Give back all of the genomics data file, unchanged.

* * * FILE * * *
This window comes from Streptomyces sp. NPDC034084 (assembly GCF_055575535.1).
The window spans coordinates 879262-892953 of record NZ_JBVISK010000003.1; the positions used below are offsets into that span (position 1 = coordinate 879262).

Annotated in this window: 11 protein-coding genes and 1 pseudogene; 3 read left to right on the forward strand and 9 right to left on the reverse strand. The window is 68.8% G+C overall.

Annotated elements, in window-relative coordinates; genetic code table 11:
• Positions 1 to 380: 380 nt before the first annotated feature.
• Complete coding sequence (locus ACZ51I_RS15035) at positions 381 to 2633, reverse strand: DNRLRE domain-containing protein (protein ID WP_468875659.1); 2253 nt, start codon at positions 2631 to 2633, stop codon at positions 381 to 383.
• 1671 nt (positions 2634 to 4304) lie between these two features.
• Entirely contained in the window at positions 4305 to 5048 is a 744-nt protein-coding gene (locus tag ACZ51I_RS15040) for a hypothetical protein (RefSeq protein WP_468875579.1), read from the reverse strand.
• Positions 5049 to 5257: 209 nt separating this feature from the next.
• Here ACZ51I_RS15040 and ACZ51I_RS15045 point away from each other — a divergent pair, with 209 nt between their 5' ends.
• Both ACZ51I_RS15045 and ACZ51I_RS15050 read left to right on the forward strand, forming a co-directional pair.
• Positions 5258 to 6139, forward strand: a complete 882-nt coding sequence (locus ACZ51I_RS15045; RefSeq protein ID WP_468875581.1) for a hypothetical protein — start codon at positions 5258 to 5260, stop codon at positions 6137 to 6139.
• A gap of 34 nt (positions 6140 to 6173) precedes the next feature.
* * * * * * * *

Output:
This window comes from Streptomyces sp. NPDC034084 (assembly GCF_055575535.1).
The window spans coordinates 879262-892953 of record NZ_JBVISK010000003.1; the positions used below are offsets into that span (position 1 = coordinate 879262).

Annotated in this window: 11 protein-coding genes and 1 pseudogene; 3 read left to right on the forward strand and 9 right to left on the reverse strand. The window is 68.8% G+C overall.

Annotated elements, in window-relative coordinates; genetic code table 11:
• Positions 1 to 380: 380 nt before the first annotated feature.
• Complete coding sequence (locus ACZ51I_RS15035) at positions 381 to 2633, reverse strand: DNRLRE domain-containing protein (protein ID WP_468875659.1); 2253 nt, start codon at positions 2631 to 2633, stop codon at positions 381 to 383.
• 1671 nt (positions 2634 to 4304) lie between these two features.
• Entirely contained in the window at positions 4305 to 5048 is a 744-nt protein-coding gene (locus tag ACZ51I_RS15040) for a hypothetical protein (RefSeq protein WP_468875579.1), read from the reverse strand.
• Positions 5049 to 5257: 209 nt separating this feature from the next.
• Here ACZ51I_RS15040 and ACZ51I_RS15045 point away from each other — a divergent pair, with 209 nt between their 5' ends.
• Both ACZ51I_RS15045 and ACZ51I_RS15050 read left to right on the forward strand, forming a co-directional pair.
• Positions 5258 to 6139, forward strand: a complete 882-nt coding sequence (locus ACZ51I_RS15045; RefSeq protein ID WP_468875581.1) for a hypothetical protein — start codon at positions 5258 to 5260, stop codon at positions 6137 to 6139.
• A gap of 34 nt (positions 6140 to 6173) precedes the next feature.